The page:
What to Expect Before Your Total Thyroidectomy
Two equally awful questions entered my mind when I learned I was to have surgery: what if I wake up and what if I don’t? The first being during surgery and the second being ever.
As the appointed day got closer I began to panic. I don’t think this was apparent to anyone other than my husband, especially since it manifested as a kind of morbid preoccupation with preparing my end-of-life services. As previously mentioned, I wrote a will. This was especially depressing because I do not have anything of fiscal value to leave behind. Just emotional value. I wonder how many other people have written wills bequeathing stuffed animals and favorite books and photo albums. But I figured this would make things easier on my loved ones in a small way and serve as one last gesture of love to the people I am closest to. I asked a few friends what they wanted, but even I felt creepy doing this. I went to the bank and arranged a POD (payment on death). I told my husband some final wishes. I read a last book. Wrote a last poem.
But none of it brought any relief from the fear. I’m just not ready to die at this point in my life. It is far too unfinished.
All of this probably sounds over-the-top dramatic to some. And it certainly proved to be unnecessary. But I want to be completely honest, no matter how much of a fool I seem. If there is anyone out there who is about to undergo surgery and scared shitless and constantly preoccupied with the possibility of dying on that operating table, you are not alone. Fear is not to be desired or encouraged, but in my opinion it is also not anything to feel ashamed of.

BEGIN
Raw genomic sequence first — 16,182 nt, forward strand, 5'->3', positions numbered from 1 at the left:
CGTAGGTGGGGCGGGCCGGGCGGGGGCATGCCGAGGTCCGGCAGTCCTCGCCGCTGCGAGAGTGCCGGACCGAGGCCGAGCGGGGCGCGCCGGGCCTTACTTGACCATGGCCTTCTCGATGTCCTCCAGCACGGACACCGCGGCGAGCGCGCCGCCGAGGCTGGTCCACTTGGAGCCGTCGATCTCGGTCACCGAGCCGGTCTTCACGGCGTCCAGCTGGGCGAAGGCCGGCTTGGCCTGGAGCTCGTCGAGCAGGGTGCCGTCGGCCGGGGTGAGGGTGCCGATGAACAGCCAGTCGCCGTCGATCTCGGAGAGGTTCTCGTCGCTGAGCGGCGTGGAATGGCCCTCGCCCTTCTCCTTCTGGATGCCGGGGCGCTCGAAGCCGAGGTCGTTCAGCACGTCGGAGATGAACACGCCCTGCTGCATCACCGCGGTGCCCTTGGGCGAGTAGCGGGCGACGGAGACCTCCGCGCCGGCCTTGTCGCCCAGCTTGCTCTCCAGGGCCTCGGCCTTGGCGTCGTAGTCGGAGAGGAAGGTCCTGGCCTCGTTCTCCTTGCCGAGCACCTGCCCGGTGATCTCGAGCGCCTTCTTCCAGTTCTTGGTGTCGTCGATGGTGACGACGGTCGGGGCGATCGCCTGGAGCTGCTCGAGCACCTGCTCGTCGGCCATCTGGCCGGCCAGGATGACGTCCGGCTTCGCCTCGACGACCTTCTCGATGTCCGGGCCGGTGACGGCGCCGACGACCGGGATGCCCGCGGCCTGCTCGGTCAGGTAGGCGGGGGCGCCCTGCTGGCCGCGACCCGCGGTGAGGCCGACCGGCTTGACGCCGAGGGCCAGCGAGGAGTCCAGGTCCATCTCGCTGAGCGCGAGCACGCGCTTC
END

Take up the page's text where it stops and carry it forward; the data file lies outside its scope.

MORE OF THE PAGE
Other than fear, the emotion I have felt most intensely during this ordeal is shame. Shame for being so afraid and for making such a big deal out of this little disease that so many doctors and friends and family members have waved their hand at in dismissal. I won’t go into another diatribe on my frustrations for how this disease is perceived just now, but I know, from reading what other thyca patients have written, that this is a problem for many.
I felt shame prior to being diagnosed. I felt shame for spending so much money when I didn’t have any, for wasting everybody’s time just so I could get a little peace of mind. Then when it turned out it wasn’t all in my head, the shame grew. What had I done? What had I eaten or not eaten? I once smoked half a pack of cigarettes on my twenty-first birthday (and proceeded to vomit profusely). I microwaved food in tupperware despite all the warnings my mother had given me. I lived off microwavable foods for most of my life when I could have been careful like my no-artificial-preservatives friends. I certainly didn’t exercise as much as I should.